This week, we’ve worked on creating the FIR filter for converting the 1-bit 1-3MHz Pulse Density Modulation output of the microphone to a standard double precision array in MATLAB. Essentially, the FIR filter is a lowpass filter that only allows signals below 20kHz (human hearing range) to pass through.
We used MATLAB’s Filter Designer tool to generate a lowpass FIR filter with 1.000MHz sampling frequency, 20kHz passband, 25kHz stopband. The resulting FIR filter had 506 taps. I could have lowered the stop band at the expense of higher filter order, but I didn’t want to slow the system down too much during the actual filtering process. We will see if a sharper filter is needed. The FIR filter has the following frequency and phase response:
In order to apply the filter, we perform a convolution of the signal with the coefficients of the filter.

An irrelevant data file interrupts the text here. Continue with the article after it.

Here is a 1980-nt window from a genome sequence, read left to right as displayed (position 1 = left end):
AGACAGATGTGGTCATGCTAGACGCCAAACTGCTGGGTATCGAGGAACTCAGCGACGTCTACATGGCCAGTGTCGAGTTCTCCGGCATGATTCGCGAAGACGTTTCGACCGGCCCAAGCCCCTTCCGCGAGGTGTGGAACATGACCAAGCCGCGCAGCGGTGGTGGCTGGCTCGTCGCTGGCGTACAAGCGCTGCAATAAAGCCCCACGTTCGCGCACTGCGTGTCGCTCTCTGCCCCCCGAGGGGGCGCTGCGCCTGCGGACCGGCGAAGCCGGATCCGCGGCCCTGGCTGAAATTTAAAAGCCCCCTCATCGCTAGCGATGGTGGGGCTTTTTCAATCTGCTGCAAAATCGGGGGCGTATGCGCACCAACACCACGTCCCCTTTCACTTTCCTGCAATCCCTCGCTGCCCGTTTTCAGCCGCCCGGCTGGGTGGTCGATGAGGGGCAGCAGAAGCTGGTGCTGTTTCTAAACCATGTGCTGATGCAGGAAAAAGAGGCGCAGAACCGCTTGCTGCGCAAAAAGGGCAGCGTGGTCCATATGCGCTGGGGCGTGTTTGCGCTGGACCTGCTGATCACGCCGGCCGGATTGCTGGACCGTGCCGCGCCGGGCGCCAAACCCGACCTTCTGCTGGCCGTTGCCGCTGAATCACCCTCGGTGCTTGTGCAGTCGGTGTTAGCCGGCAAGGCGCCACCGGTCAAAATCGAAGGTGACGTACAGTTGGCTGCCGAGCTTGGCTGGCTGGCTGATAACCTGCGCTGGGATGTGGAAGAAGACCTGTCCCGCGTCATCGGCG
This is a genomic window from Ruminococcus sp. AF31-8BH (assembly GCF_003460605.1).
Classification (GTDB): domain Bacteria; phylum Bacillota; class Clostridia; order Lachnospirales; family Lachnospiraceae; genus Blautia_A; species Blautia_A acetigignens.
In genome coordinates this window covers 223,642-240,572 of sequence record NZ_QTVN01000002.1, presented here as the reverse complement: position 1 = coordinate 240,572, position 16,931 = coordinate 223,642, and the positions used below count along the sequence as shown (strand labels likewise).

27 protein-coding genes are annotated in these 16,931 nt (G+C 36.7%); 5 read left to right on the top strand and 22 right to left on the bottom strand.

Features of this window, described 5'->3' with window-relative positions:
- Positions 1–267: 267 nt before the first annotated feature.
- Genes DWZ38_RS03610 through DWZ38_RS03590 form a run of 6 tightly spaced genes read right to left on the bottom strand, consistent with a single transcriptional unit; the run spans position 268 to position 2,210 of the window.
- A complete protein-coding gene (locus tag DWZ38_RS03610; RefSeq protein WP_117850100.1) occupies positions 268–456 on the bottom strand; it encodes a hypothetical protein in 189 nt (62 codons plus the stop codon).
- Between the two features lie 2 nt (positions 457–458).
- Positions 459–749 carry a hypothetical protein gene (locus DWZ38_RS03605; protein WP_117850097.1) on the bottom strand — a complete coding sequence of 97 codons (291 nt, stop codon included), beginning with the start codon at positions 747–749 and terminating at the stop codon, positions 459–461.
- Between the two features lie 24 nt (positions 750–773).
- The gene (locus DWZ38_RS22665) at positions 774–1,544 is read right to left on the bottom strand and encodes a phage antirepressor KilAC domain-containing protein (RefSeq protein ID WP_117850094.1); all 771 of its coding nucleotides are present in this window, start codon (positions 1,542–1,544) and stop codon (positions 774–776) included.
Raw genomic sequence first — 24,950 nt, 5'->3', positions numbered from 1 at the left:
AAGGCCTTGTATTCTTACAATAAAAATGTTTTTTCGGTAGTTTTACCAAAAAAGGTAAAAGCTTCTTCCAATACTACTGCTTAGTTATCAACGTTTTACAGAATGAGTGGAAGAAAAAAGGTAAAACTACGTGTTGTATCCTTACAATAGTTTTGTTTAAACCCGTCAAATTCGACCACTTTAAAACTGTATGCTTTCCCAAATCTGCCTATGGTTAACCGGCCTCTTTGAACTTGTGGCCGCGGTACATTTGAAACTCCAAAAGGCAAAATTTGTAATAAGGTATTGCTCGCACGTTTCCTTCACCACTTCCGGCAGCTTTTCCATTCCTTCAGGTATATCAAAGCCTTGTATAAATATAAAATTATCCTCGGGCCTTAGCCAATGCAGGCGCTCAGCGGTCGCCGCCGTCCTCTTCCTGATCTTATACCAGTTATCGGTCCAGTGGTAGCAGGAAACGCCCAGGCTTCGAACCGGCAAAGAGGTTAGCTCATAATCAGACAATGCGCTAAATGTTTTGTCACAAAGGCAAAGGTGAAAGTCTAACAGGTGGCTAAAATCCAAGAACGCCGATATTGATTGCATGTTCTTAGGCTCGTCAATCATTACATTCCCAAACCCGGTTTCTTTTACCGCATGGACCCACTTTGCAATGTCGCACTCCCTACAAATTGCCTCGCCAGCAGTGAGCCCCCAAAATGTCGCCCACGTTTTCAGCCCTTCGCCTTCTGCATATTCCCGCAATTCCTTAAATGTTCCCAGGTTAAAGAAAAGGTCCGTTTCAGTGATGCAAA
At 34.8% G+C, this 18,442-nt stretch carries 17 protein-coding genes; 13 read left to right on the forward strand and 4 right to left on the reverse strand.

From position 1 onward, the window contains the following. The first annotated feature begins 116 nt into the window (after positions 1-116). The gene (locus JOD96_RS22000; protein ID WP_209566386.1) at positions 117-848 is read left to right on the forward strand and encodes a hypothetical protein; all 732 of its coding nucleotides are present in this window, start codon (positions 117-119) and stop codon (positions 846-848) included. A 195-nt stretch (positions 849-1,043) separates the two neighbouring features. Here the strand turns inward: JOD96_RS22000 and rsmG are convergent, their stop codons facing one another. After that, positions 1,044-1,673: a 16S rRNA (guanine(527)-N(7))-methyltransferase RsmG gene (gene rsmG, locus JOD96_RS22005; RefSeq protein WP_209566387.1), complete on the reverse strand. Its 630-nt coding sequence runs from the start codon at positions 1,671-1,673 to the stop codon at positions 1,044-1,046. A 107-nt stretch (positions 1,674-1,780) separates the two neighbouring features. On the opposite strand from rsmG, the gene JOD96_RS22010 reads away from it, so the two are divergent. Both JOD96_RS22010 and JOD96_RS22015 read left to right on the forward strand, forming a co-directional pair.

Original PDM signal, zoomed in:
Filtered result, zoomed in:
Great, we are getting our 850Hz tone that we applied to the mic back!
- The process of convolving the PDM signal with the FIR filter seems to take a few seconds in MATLAB. We will need to optimize this for a realistic processing time for all 96 microphones.
- I was not able to get the resulting signal’s audio to play in MATLAB. I do hear some pops and crackles though, so there must be a way to play a double array.
- In talks with Patrick from TDK Invensense for microphones. We may be able to source the microphones from them instead of Mouser or Digikey, saving us a lot of money.